Mateo and Rufus are total strangers, but, for different reasons, they’re both looking to make a new friend on their End Day. The good news: There’s an app for that. It’s called the Last Friend, and through it, Rufus and Mateo are about to meet up for one last great adventure—to live a lifetime in a single day.
Why I’m picking it up: Some may say I’m too old for YA but honestly, I don’t care because Adam Silvera has penned some of my favourite diverse reads of the last few years. Great at creating complex characters with a lot of heart, Silvera weaves an emotional narrative that pulls on your heartstrings and takes you on a great ride. They Both Die At The End looks like its going to be a classic Silvera novel with strong characters, a mysterious plot and a potential romance. Can’t wait! I’ve heard that the audiobook is supposed to be great so have rented it from the library to play on my drive to work.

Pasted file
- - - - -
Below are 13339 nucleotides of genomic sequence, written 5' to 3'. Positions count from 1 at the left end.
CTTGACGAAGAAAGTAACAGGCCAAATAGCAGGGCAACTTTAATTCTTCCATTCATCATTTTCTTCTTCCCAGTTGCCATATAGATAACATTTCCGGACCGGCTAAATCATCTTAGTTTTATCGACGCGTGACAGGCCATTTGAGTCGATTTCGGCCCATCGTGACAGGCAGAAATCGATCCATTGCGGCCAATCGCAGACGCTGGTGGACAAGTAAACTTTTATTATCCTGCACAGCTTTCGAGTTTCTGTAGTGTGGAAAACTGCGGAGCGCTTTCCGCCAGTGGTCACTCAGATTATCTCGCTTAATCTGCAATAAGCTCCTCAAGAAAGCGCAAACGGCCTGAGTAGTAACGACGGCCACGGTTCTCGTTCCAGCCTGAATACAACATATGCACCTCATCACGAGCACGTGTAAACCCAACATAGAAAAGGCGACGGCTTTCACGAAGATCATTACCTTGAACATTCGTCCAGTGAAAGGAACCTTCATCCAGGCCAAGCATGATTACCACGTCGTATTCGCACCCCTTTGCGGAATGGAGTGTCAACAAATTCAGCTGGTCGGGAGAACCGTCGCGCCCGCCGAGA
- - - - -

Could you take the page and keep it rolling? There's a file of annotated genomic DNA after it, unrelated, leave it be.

Status: my airport read this month
Synopsis: Seventeen-year-old Keralie Corrington may seem harmless, but she’s, in fact, one of Quadara’s most skilled thieves and a liar. Varin, on the other hand, is an honest, upstanding citizen of Quadara’s most enlightened region, Eonia. He runs afoul of Keralie when she steals a package from him, putting his life in danger. When Varin attempts to retrieve the package, he and Keralie both find themselves entangled in a conspiracy that leaves all four of Quadara’s queens dead.
With no other choices and on the run from Keralie’s former employer, the two decide to join forces, endeavoring to discover who has killed the queens and save their own lives in the process.
Why I’m picking it up: I’m a sucker for a YA fantasy novel and this one where four queens meet their demise is right up my alley. I’ve heard mixed things about this book from friends who’ve read it but I can’t help be drawn in by the magic and chaos that is set to ensue. From what I can see, this is set to be a standalone so there is no pressure of committing to a series and at 400 pages, it looks like its going to be an easy airport read.